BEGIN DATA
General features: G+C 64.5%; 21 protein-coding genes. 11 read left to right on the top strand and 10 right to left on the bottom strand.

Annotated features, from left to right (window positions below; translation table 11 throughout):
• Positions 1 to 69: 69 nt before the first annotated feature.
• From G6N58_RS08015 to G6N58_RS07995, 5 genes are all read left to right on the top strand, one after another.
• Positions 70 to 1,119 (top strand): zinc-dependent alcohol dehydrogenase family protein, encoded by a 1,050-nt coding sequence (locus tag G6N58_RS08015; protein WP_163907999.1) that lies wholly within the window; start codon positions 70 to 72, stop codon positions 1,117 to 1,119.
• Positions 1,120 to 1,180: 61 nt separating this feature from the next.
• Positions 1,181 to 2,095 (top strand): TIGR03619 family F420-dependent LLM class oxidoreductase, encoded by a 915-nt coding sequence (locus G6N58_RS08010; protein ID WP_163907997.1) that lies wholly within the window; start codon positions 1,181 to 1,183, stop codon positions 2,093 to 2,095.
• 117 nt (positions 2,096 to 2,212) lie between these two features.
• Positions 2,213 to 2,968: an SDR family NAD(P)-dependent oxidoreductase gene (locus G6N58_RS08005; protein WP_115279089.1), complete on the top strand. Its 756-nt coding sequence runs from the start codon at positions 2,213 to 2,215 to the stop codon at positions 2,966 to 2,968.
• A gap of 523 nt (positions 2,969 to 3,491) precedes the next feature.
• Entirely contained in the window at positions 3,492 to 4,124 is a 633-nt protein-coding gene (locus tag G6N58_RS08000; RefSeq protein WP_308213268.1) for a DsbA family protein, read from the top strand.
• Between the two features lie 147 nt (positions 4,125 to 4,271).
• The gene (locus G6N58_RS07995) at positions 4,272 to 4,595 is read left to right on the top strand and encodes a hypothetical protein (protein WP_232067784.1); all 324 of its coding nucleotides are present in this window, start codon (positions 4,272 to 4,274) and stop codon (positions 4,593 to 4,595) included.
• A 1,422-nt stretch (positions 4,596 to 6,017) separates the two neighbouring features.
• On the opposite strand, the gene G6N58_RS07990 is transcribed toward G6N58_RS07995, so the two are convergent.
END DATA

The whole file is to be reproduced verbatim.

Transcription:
General features: G+C 64.5%; 21 protein-coding genes. 11 read left to right on the top strand and 10 right to left on the bottom strand.

Annotated features, from left to right (window positions below; translation table 11 throughout):
• Positions 1 to 69: 69 nt before the first annotated feature.
• From G6N58_RS08015 to G6N58_RS07995, 5 genes are all read left to right on the top strand, one after another.
• Positions 70 to 1,119 (top strand): zinc-dependent alcohol dehydrogenase family protein, encoded by a 1,050-nt coding sequence (locus tag G6N58_RS08015; protein WP_163907999.1) that lies wholly within the window; start codon positions 70 to 72, stop codon positions 1,117 to 1,119.
• Positions 1,120 to 1,180: 61 nt separating this feature from the next.
• Positions 1,181 to 2,095 (top strand): TIGR03619 family F420-dependent LLM class oxidoreductase, encoded by a 915-nt coding sequence (locus G6N58_RS08010; protein ID WP_163907997.1) that lies wholly within the window; start codon positions 1,181 to 1,183, stop codon positions 2,093 to 2,095.
• 117 nt (positions 2,096 to 2,212) lie between these two features.
• Positions 2,213 to 2,968: an SDR family NAD(P)-dependent oxidoreductase gene (locus G6N58_RS08005; protein WP_115279089.1), complete on the top strand. Its 756-nt coding sequence runs from the start codon at positions 2,213 to 2,215 to the stop codon at positions 2,966 to 2,968.
• A gap of 523 nt (positions 2,969 to 3,491) precedes the next feature.
• Entirely contained in the window at positions 3,492 to 4,124 is a 633-nt protein-coding gene (locus tag G6N58_RS08000; RefSeq protein WP_308213268.1) for a DsbA family protein, read from the top strand.
• Between the two features lie 147 nt (positions 4,125 to 4,271).
• The gene (locus G6N58_RS07995) at positions 4,272 to 4,595 is read left to right on the top strand and encodes a hypothetical protein (protein WP_232067784.1); all 324 of its coding nucleotides are present in this window, start codon (positions 4,272 to 4,274) and stop codon (positions 4,593 to 4,595) included.
• A 1,422-nt stretch (positions 4,596 to 6,017) separates the two neighbouring features.
• On the opposite strand, the gene G6N58_RS07990 is transcribed toward G6N58_RS07995, so the two are convergent.